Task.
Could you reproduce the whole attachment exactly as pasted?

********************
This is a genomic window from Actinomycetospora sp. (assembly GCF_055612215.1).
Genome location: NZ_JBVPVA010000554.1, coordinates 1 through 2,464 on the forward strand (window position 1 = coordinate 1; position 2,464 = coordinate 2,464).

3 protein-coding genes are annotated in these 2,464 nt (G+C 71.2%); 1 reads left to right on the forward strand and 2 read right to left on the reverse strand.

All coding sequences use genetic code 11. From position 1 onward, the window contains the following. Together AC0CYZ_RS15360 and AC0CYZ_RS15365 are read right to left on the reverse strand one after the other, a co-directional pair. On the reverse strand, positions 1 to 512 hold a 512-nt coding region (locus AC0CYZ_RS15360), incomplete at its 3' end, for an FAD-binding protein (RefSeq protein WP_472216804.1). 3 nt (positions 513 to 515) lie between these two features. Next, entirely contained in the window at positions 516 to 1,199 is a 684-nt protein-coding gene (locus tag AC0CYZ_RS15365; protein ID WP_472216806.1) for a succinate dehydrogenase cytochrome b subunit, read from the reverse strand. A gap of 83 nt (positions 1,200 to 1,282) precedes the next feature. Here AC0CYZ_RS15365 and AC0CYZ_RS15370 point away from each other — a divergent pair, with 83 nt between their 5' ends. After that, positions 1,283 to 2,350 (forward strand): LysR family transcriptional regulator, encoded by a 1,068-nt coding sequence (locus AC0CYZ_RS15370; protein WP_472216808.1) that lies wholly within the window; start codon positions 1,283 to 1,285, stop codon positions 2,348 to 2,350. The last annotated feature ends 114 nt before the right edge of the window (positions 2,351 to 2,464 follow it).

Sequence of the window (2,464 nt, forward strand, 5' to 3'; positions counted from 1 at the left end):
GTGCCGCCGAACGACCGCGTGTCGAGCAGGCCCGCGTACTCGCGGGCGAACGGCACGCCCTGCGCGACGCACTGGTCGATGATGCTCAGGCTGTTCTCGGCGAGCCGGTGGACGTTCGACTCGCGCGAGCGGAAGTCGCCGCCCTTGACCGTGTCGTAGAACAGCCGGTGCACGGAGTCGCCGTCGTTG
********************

This is a genomic window from Actinomycetospora sp. (assembly GCF_055612215.1).
Genome location: NZ_JBVPVA010000554.1, coordinates 1 through 2,464 on the forward strand (window position 1 = coordinate 1; position 2,464 = coordinate 2,464).

3 protein-coding genes are annotated in these 2,464 nt (G+C 71.2%); 1 reads left to right on the forward strand and 2 read right to left on the reverse strand.

All coding sequences use genetic code 11. From position 1 onward, the window contains the following. Together AC0CYZ_RS15360 and AC0CYZ_RS15365 are read right to left on the reverse strand one after the other, a co-directional pair. On the reverse strand, positions 1 to 512 hold a 512-nt coding region (locus AC0CYZ_RS15360), incomplete at its 3' end, for an FAD-binding protein (RefSeq protein WP_472216804.1). 3 nt (positions 513 to 515) lie between these two features. Next, entirely contained in the window at positions 516 to 1,199 is a 684-nt protein-coding gene (locus tag AC0CYZ_RS15365; protein ID WP_472216806.1) for a succinate dehydrogenase cytochrome b subunit, read from the reverse strand. A gap of 83 nt (positions 1,200 to 1,282) precedes the next feature. Here AC0CYZ_RS15365 and AC0CYZ_RS15370 point away from each other — a divergent pair, with 83 nt between their 5' ends. After that, positions 1,283 to 2,350 (forward strand): LysR family transcriptional regulator, encoded by a 1,068-nt coding sequence (locus AC0CYZ_RS15370; protein WP_472216808.1) that lies wholly within the window; start codon positions 1,283 to 1,285, stop codon positions 2,348 to 2,350. The last annotated feature ends 114 nt before the right edge of the window (positions 2,351 to 2,464 follow it).

Sequence of the window (2,464 nt, forward strand, 5' to 3'; positions counted from 1 at the left end):
GTGCCGCCGAACGACCGCGTGTCGAGCAGGCCCGCGTACTCGCGGGCGAACGGCACGCCCTGCGCGACGCACTGGTCGATGATGCTCAGGCTGTTCTCGGCGAGCCGGTGGACGTTCGACTCGCGCGAGCGGAAGTCGCCGCCCTTGACCGTGTCGTAGAACAGCCGGTGCACGGAGTCGCCGTCGTTG